On MathOverflow career advice questions

Since this blog has already spawned one rant about career advice on MO, I thought I would make a play for first post written for PlanetMO by commenting a little more on such questions. I’m of a very split opinion of such posts. On one hand, I think most of them are a bad fit for MO and it’s very hard to get good advice from them, given how little MO commenters know of the author. I’m moving more and more to a policy of writing this as a reply to essentially all such questions.

On the other hand, I feel tremendous empathy for the questioners, and really want to help them (seriously, I am announcing here, if you want to write an MO question asking for career advice, email me instead with actual details, and I will answer). Good advice is incredibly hard to get in general. The writer of this question has a genuine quandry, and I’m sure could benefit from discussing the matter with a more senior and experienced person, and I understand the temptation to use MO as a substitute for such a discussion.

Even worse, there’s some part of my psychology that makes it hard not to answer these questions (for example, I couldn’t help answering this question after it moved to math.SE). And there’s no compelling suggestion I have for where to go instead; it’s easy to say that you should discuss these things with a trusted older colleague (especially since its true), but not everybody has such people in their lives. Even though I certainly do, it hasn’t always been trivial to get good advice.

So, maybe the point I’m getting to at the end of this is, is there somewhere to send people? I really wish I had a place to send people like, say, the author of this post, since I think MO is not really filling her/his needs. If s/he doesn’t have someone to ask such basic questions of instead of MO, it’s hard to imagine s/he has someone to talk to about the more serious matters involved in switching jobs.

7 thoughts on “On MathOverflow career advice questions

  1. I think blogs are not a bad place to collect and discuss such advice — you just need someone to actually write about it (and someone to collect it); Dr. Becca’s collection at Scientopia is very good.

    Maybe it’s only a matter of time — give blogs a few more years to become as established in mathematics as they are already within the sciences and maybe such advice will appear automatically, simply because people will write down their own experience while in the process.

    Of course, pseudonyms would be advantageous for such writings and there aren’t many pseudonymous math-bloggers out there.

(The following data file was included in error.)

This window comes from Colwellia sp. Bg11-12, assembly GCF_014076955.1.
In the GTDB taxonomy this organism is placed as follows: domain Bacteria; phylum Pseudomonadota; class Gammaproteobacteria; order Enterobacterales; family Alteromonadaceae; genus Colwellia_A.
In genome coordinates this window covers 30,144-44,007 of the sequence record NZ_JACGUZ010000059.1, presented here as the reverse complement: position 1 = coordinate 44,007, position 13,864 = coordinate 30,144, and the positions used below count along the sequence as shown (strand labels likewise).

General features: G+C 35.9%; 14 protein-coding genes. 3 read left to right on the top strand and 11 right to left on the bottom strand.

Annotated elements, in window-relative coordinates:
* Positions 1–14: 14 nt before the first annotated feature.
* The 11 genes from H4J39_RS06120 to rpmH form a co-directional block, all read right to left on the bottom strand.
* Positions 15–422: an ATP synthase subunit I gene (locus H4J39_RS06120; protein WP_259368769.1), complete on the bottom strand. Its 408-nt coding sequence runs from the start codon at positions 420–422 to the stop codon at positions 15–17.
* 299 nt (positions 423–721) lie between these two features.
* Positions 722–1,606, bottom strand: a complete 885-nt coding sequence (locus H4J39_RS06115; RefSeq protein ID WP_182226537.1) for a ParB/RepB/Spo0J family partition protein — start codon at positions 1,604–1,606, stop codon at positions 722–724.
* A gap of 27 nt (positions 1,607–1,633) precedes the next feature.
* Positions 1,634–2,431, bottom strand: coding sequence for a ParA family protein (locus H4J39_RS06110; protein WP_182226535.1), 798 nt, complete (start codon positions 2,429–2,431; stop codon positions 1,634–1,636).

Any chance the sbseminar would take the lead and start a series on your experiences in the job market?

  2. Well, I might write something. The Scientopia collection does look good, but I always find myself slightly frustrated reading advice written by lab scientists. Various little points strike false notes (for obvious reasons; math isn’t a lab science) and then I have no idea what to believe.

    I’m less sanguine than you about such things accreting naturally. People are still pretty cautious about talking about their experiences in detail, myself included.

  3. For example, this post is both great and the sort of thing people should write, and yet is completely different from how math hiring works (you certainly are not going to be cross-examined about your research plans, though a sense that you don’t haven’t outgrown your advisor can be very damaging).

  4. Thanks for this interesting post. And, if we were on MO, +1 for the very generous offer to give advice by email.

    Regarding a place to send people: there is this AMS Notices series ‘Ask Prof. Nescio’; however, I have no idea whether this is effective to get concrete advice, or whether it is rather a general column (inspired by requests).

  5. Despite that I don’t know anything about the first poster you mentioned except the information in the post, I felt comfortable offering my advice. I actually thought that poster did a great job conveying enough information to make general advice possible.

  6. That wasn’t meant as a criticism of your answer, but I find it hard to believe you couldn’t have given the person a better answer if you’d known the names of the schools. You’re right that they made a lot more effort than many people would have to describe the difference without naming names, but the key point is “25 places higher on the latest NRC rankings,” which is not really very useful information. For example, if you look at the survey rating, Penn State is 30 places higher than UPenn (if you take the middle of their ranges) on the latest NRC survey-based ranking. Would you feel comfortable telling a student they unquestionably should go to Penn State rather than UPenn because of the quality of students?

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